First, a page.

Julian Perez said...

To be fair, that is something every modern superhero origin has to do with an "orphan" character.

Considering the prevalence of bureaucracy, identification cards and child protective services, there's no way an orphan in this day and age would be left to fend for him/herself like in Charles Dickens' days, or even the recent past, training to avenge the death of their parents or something.

So since the 1980s and the opportunity to include details of this type first became possible, there have been explanations for why Bruce Wayne, Dick Grayson, Billy Batson and Clark Kent all weren't placed into foster homes.

One of my favorite parts of the "child dispute" origin subplots was the notion Leslie Thompkins wanted to adopt a young Bruce Wayne but couldn't.

My least favorite was the Clark Kent knew Superman as a brother business. The idea Clark Kent was just the Kents' biological son born in a convenient and isolating long snowstorm makes some sense at least.

I'm guessing the fanboy objection is to Bruce being crippled?

Nah, that's the one and only thing people find shocking and exciting - the disturbing possibility that as this is the last Batman movie, Nolan might have the brass ones to actually kill him off. I did NOT see Rachel Dawes' death coming, so all things are possible.

Like I said the form I saw the criticism take was just exhaustion with the Nolanverse's uncomfortability with character defining costume gimmicks (Bane looks and sounds terrible and Catwoman looks worse: sexless, not even vaguely resembling a cat).

The interesting thing is, this criticism could be applied to any of the other Nolan Batman movies. Why didn't it work this time? My explanation is superhero movies, mostly thanks to the Marvel studio pictures, have embraced the high-concept stuff the Nolanverse ditches (Thor as space-Viking, Captain America in World War II). Something like the Nolan Batman movies aren't as acceptable as they used to be.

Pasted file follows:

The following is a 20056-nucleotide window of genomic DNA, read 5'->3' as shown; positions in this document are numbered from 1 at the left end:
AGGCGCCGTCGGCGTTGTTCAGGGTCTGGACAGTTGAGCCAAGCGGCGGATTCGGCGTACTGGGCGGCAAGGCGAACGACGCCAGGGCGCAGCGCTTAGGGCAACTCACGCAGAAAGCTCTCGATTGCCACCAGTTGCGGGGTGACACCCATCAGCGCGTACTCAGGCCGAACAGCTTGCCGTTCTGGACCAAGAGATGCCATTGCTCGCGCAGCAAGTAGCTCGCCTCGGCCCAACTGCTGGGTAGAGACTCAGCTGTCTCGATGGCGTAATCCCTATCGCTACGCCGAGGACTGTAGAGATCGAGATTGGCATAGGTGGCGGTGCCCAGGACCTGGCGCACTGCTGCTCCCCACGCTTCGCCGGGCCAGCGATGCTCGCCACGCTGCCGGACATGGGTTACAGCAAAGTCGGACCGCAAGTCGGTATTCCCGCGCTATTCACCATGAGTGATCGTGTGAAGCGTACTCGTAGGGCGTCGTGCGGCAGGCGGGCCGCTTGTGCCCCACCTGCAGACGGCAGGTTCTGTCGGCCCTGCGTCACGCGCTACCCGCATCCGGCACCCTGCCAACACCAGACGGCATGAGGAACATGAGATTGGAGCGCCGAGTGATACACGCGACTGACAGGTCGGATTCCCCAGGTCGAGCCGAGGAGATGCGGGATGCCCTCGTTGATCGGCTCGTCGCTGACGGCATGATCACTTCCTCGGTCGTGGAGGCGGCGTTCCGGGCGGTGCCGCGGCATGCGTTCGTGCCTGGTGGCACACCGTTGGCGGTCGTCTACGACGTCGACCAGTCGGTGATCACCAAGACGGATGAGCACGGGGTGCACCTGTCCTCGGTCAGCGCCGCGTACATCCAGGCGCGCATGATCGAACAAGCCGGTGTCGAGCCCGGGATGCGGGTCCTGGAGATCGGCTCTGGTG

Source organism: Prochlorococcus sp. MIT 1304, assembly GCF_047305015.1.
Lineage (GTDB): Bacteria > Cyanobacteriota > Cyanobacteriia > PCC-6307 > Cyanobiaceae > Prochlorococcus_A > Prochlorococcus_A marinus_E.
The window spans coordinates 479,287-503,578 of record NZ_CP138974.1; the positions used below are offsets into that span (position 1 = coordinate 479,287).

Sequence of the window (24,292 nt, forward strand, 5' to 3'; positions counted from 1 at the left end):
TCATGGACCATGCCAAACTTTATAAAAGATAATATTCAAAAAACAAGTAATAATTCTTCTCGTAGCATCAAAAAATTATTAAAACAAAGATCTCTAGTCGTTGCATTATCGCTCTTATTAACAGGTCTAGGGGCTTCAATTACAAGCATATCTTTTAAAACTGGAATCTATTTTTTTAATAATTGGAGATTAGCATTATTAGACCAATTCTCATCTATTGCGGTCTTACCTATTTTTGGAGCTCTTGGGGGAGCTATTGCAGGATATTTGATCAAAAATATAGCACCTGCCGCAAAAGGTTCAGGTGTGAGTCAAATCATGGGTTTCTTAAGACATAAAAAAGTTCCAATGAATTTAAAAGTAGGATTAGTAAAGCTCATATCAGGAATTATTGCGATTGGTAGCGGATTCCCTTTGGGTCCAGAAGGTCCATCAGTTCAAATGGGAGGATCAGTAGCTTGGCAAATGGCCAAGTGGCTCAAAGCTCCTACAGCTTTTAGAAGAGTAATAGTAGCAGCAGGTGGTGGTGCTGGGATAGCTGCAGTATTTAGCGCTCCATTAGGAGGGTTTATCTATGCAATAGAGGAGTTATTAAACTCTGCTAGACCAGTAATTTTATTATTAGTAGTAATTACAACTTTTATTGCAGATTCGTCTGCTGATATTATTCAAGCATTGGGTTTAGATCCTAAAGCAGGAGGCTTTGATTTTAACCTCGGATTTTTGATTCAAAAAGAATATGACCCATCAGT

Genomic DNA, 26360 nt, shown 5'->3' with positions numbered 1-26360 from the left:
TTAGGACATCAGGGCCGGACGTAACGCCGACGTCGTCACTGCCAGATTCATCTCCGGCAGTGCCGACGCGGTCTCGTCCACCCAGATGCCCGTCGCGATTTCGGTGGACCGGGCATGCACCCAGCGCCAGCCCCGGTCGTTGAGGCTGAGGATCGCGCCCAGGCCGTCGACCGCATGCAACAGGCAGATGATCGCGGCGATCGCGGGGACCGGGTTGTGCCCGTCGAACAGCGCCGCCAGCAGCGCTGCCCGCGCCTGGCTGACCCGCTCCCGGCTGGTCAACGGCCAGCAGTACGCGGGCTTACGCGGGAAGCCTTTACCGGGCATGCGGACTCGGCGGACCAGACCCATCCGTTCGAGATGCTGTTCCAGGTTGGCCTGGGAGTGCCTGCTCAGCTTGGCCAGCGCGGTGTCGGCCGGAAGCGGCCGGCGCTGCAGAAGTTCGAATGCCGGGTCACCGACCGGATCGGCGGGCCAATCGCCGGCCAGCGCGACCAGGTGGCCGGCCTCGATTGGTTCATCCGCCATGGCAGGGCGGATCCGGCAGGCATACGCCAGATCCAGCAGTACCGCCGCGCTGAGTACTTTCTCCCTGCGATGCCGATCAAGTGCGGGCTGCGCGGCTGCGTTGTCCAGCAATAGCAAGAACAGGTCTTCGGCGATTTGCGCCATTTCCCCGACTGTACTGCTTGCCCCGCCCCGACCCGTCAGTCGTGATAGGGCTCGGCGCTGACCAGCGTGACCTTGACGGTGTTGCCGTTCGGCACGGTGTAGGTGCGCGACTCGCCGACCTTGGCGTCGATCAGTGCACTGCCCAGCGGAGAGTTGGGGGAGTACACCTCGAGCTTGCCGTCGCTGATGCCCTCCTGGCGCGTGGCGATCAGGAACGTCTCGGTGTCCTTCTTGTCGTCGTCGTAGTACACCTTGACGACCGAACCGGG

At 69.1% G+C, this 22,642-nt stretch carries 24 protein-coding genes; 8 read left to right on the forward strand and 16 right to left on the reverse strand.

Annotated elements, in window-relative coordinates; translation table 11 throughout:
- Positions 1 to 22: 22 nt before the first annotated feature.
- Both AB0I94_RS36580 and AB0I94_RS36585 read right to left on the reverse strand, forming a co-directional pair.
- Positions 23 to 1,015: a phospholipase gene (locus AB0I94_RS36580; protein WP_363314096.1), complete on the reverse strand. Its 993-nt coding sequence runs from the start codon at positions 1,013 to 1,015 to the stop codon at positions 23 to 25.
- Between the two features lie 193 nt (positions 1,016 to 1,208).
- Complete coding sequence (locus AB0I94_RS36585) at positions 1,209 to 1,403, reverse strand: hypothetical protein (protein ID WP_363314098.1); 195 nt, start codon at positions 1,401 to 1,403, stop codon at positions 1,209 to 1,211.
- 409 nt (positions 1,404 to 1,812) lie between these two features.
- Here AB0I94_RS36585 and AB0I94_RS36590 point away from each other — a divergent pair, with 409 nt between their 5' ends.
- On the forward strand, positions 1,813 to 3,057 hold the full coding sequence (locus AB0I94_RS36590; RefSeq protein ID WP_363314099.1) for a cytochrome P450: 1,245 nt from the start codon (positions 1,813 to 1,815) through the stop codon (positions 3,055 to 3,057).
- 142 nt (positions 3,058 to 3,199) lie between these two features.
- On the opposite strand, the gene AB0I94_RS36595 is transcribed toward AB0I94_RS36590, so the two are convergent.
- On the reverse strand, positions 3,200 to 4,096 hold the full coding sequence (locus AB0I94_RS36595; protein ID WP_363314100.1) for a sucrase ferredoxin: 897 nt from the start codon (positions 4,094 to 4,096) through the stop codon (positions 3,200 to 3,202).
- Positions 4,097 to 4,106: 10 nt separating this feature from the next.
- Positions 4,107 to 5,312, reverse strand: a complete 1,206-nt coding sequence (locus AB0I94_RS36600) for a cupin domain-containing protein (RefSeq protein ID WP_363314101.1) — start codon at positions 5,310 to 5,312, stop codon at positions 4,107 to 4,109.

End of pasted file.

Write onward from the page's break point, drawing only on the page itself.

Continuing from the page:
David said...

Well, that is funny, if the fans are only now deciding it's a problem that Nolan's films don't have a "comic book" feel. An objection I saw yesterday was that "Batman", per se, barely shows up in his own trailer, which at its root I guess is the same complaint, in that it suggests (maybe) that Nolan is trying to pretend the franchise is about something other (and less ridiculous) than what we all know it is.

I have to say I prefer almost all the Marvel films to Nolan's bat-films, myself, and maybe for the same reason as your "fanboys". Basically, I find them colorful, fun and exciting, which is what I always liked about comics and quite miss in them, now. Nolan's bat-films are like "Schindler's List"; it seems important to watch them at least once in your life, but repeat viewings aren't exactly high on my list of fun activities.

But more than that, I think I dig the Marvel entries because it's good to see some of the less fully-mined concepts and characters have their day. Even Spider-Man has worn out his welcome with me; bring on Dr Strange, already! I like Superman and Batman as much as the next guy, but I wouldn't shed a tear if they both took a vacation from the big screen for a decade or so. As the cartoon owl said, "Enough is too much!"

Doc Savage said...

Any writer who doesn't understand that Cap and Billy are two distinct people shouldn't be writing Captain Marvel at all.